I'm Feeling Pretty Good About These Remarks on Inauguration Day 2009

I caught a lot of grief on inauguration day 2009 for questioning the general feeling that some new era was beginning.  Most of you may have repressed the memory at this point of what that day was like, but even normally intelligent, well-grounded people were going a bit goo goo that day.  

I am feeling pretty good about the remarks I made that day.  Here is part of what I wrote.

I am not enough of a historian to speak for much more than the last thirty years, but the popularity of non-incumbent political candidates has typically been proportional to 1) their personal charisma and 2) our lack of knowlege of their exact proposals....Folks are excited about Obama because, in essence, they don't know what he stands for, and thus can read into him anything they want.  Not since the breathless coverage of Geraldo Rivera opening Al Capone's vault has there been so much attention to something where we had no idea of what was inside.  My bet is that the result with Obama will be the same as with the vault.

There is some sort of weird mass self-hypnosis going on, made even odder by the fact that a lot of people seem to know they are hypnotized, at least at some level.  I keep getting shushed as I make fun of friends' cult behavior watching the proceedings today, as if by jiggling someone's elbow too hard I might break the spell.  Never have I seen, in my lifetime, so much emotion invested in a politician we know nothing about.   I guess I am just missing some gene that makes the rest of humanity receptive to this kind of stuff, but just for a minute snap your fingers in front of your face and say "do I really expect a fundamentally different approach from a politician who won his spurs in .... Chicago?  Do I really think the ultimate political outsider is going to be the guy who bested everyone at their own game in the Chicago political machine?"

Well, the spell will probably take a while to break in the press, if it ever does -- Time Magazine is currently considering whether it would be possible to put Obama on the cover of all 52 issues this year -- but thoughtful people already on day 1 should have evidence that things are the same as they ever were, just with better PR.

And I wrote this about the candidate I actually preferred over the Republican alternative McCain. Which explains why it has been ages since I have voted for anything but the Libertarian candidate for President.  The last election was actually a pleasant surprise, as I was able to cast a vote for Gary Johnson, who I was able to vote for not just as a protest vote but as someone I actually would love to see as President.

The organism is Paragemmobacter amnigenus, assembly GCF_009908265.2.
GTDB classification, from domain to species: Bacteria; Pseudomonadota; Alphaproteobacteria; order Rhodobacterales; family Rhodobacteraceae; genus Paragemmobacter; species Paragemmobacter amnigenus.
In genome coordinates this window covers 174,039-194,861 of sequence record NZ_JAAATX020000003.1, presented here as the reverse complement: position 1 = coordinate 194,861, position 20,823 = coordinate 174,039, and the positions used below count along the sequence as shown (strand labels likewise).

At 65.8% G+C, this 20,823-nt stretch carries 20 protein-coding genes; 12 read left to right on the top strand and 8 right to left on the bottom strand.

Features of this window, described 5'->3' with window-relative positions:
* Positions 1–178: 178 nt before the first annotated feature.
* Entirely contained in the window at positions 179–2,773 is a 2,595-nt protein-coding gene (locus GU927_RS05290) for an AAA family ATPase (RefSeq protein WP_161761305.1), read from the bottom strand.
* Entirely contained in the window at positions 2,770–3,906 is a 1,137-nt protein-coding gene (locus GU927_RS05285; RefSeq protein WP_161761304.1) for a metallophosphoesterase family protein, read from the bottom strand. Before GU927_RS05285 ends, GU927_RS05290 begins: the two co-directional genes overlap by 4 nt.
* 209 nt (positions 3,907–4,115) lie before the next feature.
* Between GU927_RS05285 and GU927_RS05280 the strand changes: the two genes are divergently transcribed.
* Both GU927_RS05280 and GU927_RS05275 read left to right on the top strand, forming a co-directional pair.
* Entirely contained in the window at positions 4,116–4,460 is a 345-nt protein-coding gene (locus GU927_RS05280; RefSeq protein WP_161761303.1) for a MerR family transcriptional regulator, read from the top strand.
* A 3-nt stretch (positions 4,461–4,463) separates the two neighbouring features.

1. Elam Bend:

    It was a weird time and I never personally got the charm. I felt like the monk in 'Erik the Red', everyone else could see something, but I couldn't. It made me feel a bit like a grump. Once thing that helped though. On the night of the election (I lived blocks from Grant Park in Chicago), a college friend was in town for business. We'd never talked politics and I had assumed he was a big fan. He expressed the same befuddlement I was feeling, which made me feel better. We headed out to grab some drinks with predetermined canned responses to anyone excited about the evening. An interesting night.

  2. MingoV:

    "Never have I seen, in my lifetime, so much emotion invested in a politician we know nothing about."

    Anyone who wanted to invest some time in 2008 could find out what Obama was. I did so and was appalled that he could win the democratic presidential nomination, much less the presidency. It was obvious before 2008 that Obama was a socialist (the only senator to ever receive a 100% approval score from the Socialist Party), that he hated America, that he hated whites, and that he got through higher education with a combination of affirmative action assistance and a gift for glibness. He also had no particular skills; he didn't even pass the bar exam. He and his wife were part of the Chicago political machine, and they were well compensated. I cannot think of any previous president that had such a horrid background.

  3. mesaeconoguy:

    This goes back to JFK. He was our first superstar celebrity prez.

    Reagan kinda did that too, but he didn’t have the massive left-wing groundswell.

    I knew Obama would be prez when I heard the IL press falling over themselves about him in the 90s, when I lived in Chi-town.

    He was dangerous then, and he’s even more dangerous now.

    Obamugabe sealed the deal with his 2004 DNC speech.

    It’s over.

  4. bigmaq1980:

    "Never have I seen, in my lifetime, so much emotion invested in a politician we know nothing about."

    When studying history I always wondered how people could give carte blanche support for a political leader, just based on "charisma", as they did in the early/mid 1900s.

    You'd think we have learned the lessons of those horrible times.

    Never in my lifetime did I think I'd have to seriously worry about the future of this country. It is eroding before my eyes.

    It is no longer about "honest mistakes" people make in political choices, or ideology. It is the degree to which this is "organized" effort to hide the reality from the public (not in the sense that it is all centrally planned, but in the mass of willing participants to deny the reality we see, particularly by the main stream media who think of themselves as the noble purveyers of "objectivity" and "accountability" in a democracy).

    Emphasis here on "willing", as in "the end justifies the means".